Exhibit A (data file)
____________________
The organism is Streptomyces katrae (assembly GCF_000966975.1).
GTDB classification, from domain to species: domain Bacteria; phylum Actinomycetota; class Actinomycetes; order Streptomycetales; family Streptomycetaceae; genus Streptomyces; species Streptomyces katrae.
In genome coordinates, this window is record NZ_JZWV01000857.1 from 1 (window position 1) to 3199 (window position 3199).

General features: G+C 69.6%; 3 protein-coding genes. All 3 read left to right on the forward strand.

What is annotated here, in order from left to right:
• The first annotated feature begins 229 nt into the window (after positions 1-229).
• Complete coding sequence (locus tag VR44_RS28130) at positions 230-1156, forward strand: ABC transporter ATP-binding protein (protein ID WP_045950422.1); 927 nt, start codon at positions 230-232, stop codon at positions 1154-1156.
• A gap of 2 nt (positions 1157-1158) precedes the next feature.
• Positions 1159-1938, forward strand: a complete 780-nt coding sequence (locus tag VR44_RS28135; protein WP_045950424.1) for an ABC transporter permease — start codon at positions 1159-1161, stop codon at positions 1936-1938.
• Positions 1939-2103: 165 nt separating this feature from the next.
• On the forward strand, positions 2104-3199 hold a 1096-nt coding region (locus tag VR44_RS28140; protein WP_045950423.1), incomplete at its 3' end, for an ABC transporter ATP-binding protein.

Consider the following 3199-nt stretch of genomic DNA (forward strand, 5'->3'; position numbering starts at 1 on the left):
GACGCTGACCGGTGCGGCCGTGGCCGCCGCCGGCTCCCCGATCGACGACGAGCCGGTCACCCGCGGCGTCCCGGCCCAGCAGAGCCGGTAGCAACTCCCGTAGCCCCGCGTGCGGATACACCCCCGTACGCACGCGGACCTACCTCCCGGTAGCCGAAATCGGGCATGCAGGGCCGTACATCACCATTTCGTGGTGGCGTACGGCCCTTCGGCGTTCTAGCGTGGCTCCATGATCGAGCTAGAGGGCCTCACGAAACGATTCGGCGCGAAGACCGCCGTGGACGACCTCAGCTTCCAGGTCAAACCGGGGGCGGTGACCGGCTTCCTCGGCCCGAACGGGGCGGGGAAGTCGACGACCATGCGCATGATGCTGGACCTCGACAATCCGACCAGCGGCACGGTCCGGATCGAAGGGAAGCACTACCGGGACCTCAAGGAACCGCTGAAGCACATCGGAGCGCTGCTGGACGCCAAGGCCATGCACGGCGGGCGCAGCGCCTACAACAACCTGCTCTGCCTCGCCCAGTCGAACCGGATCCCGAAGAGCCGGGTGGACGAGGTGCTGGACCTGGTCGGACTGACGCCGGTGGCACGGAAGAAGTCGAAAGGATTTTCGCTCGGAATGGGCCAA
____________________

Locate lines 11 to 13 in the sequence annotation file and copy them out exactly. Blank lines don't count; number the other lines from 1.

• On the forward strand, positions 2104-3199 hold a 1096-nt coding region (locus tag VR44_RS28140; protein WP_045950423.1), incomplete at its 3' end, for an ABC transporter ATP-binding protein.

Consider the following 3199-nt stretch of genomic DNA (forward strand, 5'->3'; position numbering starts at 1 on the left):
GACGCTGACCGGTGCGGCCGTGGCCGCCGCCGGCTCCCCGATCGACGACGAGCCGGTCACCCGCGGCGTCCCGGCCCAGCAGAGCCGGTAGCAACTCCCGTAGCCCCGCGTGCGGATACACCCCCGTACGCACGCGGACCTACCTCCCGGTAGCCGAAATCGGGCATGCAGGGCCGTACATCACCATTTCGTGGTGGCGTACGGCCCTTCGGCGTTCTAGCGTGGCTCCATGATCGAGCTAGAGGGCCTCACGAAACGATTCGGCGCGAAGACCGCCGTGGACGACCTCAGCTTCCAGGTCAAACCGGGGGCGGTGACCGGCTTCCTCGGCCCGAACGGGGCGGGGAAGTCGACGACCATGCGCATGATGCTGGACCTCGACAATCCGACCAGCGGCACGGTCCGGATCGAAGGGAAGCACTACCGGGACCTCAAGGAACCGCTGAAGCACATCGGAGCGCTGCTGGACGCCAAGGCCATGCACGGCGGGCGCAGCGCCTACAACAACCTGCTCTGCCTCGCCCAGTCGAACCGGATCCCGAAGAGCCGGGTGGACGAGGTGCTGGACCTGGTCGGACTGACGCCGGTGGCACGGAAGAAGTCGAAAGGATTTTCGCTCGGAATGGGCCAA